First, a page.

Two AI Stocks Could Share $90 Trillion in Value by 2030

AI For Business

Hype around artificial intelligence (AI) reached a fever pitch this year when private company OpenAI unleashed its ChatGPT online chatbot to the world.His ability to quickly answer complex questions and write computer code has landed him multi-billion dollar investment deals from multiple companies. microsoft.

Wall Street is scrambling to find out the potential value of this rapidly developing technology, but so far no firm is as bullish as Cathie Wood’s Ark Investment Management.

AI could add $200 trillion to global economic output by 2030, and the industry’s software companies could generate $14 trillion in revenue by then, creating $90 trillion in enterprise value. thinking about.

If these numbers come to fruition, they could be of considerable benefit since most companies in this space are still relatively small. Here are two that could be the biggest winners.

1. Splunk

The ability of AI to complete complex tasks in a fraction of the time humans can can lead to an explosion of productivity. This is the theory and reason behind Ark Invest’s industry financial forecasts. splunk (SPLK -0.71%) It has the potential to create great value in the long run.

The company is a leading provider of machine learning software that helps companies achieve incredible efficiency gains. Splunk’s expertise is ingesting immeasurable amounts of data in a live environment and instantly analyzing it for actionable insights that your business can use to generate more revenue or save money. is to provide

Approximately 15,000 customers use Splunk for security, information technology operations, and observability. Sports apparel company Puma struggled to detect issues with customer orders due to a rudimentary monitoring system. Thanks to Splunk, the company’s online sales channel automatically detects issues within 15 minutes with pinpoint accuracy, whether a customer’s card is declined or the inventory system isn’t working. Nowthat is time Previously, when Puma used manual processes.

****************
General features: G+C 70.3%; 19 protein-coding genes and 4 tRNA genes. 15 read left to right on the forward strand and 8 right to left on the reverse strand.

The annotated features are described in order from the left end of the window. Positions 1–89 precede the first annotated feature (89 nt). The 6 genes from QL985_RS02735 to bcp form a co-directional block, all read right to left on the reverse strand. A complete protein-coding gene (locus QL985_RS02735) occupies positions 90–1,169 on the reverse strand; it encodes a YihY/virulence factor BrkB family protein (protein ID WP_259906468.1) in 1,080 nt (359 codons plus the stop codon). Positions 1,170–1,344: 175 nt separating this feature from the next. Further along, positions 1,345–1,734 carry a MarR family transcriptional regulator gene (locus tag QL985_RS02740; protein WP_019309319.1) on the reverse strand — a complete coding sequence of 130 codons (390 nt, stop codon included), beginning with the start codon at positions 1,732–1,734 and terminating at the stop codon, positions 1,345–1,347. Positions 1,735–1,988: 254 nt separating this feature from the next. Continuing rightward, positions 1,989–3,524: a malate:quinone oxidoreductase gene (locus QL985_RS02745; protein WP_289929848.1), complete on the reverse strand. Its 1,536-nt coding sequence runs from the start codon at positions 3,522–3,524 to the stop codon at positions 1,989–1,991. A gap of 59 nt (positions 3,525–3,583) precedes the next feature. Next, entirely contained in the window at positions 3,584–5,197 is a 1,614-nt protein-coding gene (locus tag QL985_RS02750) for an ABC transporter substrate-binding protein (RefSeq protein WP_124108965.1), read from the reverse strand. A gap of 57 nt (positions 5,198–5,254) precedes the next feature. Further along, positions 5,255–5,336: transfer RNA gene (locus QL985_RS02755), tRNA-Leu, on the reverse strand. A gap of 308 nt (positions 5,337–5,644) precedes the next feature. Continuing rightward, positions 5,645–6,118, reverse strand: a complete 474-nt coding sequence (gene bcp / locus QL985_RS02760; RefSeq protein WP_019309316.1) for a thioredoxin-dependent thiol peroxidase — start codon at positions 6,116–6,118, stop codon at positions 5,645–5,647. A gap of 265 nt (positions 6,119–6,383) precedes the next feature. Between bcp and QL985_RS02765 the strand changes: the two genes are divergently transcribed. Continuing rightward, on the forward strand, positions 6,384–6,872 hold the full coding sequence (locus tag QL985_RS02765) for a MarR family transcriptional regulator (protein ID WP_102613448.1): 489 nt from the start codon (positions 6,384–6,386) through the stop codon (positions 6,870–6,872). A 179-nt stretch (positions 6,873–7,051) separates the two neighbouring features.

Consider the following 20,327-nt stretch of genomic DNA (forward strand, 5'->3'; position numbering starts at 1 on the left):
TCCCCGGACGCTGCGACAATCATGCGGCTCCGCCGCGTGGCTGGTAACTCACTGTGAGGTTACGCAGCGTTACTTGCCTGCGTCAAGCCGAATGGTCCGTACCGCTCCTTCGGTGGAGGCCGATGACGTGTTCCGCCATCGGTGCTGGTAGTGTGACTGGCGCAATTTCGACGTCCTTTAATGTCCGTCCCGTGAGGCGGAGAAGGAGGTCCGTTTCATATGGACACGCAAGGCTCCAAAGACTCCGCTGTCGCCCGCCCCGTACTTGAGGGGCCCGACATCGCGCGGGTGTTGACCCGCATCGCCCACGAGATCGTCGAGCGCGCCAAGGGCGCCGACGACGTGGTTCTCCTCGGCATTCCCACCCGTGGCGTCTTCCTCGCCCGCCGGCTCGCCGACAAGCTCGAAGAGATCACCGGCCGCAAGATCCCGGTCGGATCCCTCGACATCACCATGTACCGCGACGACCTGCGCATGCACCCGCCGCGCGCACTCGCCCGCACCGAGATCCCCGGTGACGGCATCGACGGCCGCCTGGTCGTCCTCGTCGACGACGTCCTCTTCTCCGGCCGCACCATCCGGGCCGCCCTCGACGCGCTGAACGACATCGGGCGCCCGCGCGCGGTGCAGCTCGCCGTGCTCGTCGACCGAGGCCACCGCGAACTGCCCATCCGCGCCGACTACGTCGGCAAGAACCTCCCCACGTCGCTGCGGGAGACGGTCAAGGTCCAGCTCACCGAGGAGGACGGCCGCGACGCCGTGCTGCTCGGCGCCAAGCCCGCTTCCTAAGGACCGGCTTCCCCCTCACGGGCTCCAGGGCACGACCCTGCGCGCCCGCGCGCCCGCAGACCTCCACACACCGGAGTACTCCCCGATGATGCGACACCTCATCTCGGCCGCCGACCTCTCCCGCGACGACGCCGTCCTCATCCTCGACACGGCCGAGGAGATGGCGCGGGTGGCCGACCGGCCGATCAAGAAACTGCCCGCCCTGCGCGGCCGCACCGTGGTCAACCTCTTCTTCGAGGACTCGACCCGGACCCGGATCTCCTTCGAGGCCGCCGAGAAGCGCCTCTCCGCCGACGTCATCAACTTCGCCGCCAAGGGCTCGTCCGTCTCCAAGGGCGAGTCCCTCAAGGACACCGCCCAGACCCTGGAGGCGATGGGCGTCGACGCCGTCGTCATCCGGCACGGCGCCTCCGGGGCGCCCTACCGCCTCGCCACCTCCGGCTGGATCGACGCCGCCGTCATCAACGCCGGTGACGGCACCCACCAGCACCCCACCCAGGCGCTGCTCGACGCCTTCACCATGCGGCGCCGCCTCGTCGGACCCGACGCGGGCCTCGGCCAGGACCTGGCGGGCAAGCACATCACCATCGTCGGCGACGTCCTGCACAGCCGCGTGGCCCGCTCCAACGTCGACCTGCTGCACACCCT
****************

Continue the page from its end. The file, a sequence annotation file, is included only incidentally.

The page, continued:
Similarly, global beer giant Heineken ships 13 billion gallons of product each year and uses Splunk to connect operations from brewing to distribution. Splunk runs across Heineken’s 4,500 digital applications, and per month he monitors 25 million messages, ingests that raw data, and spits out actionable guidance on the other side.

Approximately 790 of Splunk’s customers are spending at least $1 million annually at the end of fiscal year 2023 (ending January 31), contributing to the company’s annual recurring revenue of $3.67 billion. That’s just a fraction of Splunk’s estimated $100 billion opportunity, but given Ark’s estimates for AI as a whole, the company could create significant value in this decade. I have.

If the AI ​​industry generates $90 trillion in enterprise value by 2030, (AI -1.80%) Considering the company is currently valued at just $2.5 billion, it could see explosive growth. There is also. develops AI applications whether enterprise customers need off-the-shelf solutions or something completely custom. These customers operate in 14 industries, including oil and gas, manufacturing, healthcare, financial services, and the US government. With, businesses can accelerate adoption of this advanced technology rather than building it from scratch. This advanced technology can consume a large amount of time and resources.’s progress in AI has also been recognized by some of the world’s largest tech giants. Now jointly sells AI applications with Amazon Web services, Microsoft Azure, and alphabetGoogle Cloud. These cloud providers use to improve their offerings to their customers. For example, on AWS he can use to develop AI applications 26 times faster than using AWS alone.

Investors should be aware of a few things before purchasing stock. First, the company is in the process of transitioning from subscription-based pricing to consumption-based pricing, which has slowed revenue growth. This eliminates lengthy negotiations and complex onboarding processes when acquiring new customers, and expects 30% revenue growth from his 2024 fiscal year onwards.

Second, the company was recently called out by a short seller over discrepancies in its financial statements, mostly related to how earnings are recorded. You may be unjustified in your confidence, but you should still be careful. has been a volatile stock since going public in December 2020, quickly reaching an all-time high of $161 amid a blazing tech market. But investors started to turn sour on the tech stock, which has since fallen 85% as the company failed to meet its growth expectations. For risk-loving investors seeking exposure to the potential value creation that AI offers, it may be worth taking a small position in stock.

John Mackey, former CEO of Whole Foods Market, an Amazon subsidiary, is a member of The Motley Fool’s board of directors. Alphabet executive Suzanne Frey is a member of The Motley Fool’s board of directors. Anthony Di Pizio has no positions in any of the mentioned stocks. The Motley Fool has positions and endorses Alphabet,, Microsoft and Splunk. The Motley Fool recommends The Motley Fool’s U.S. headquarters has a disclosure policy.

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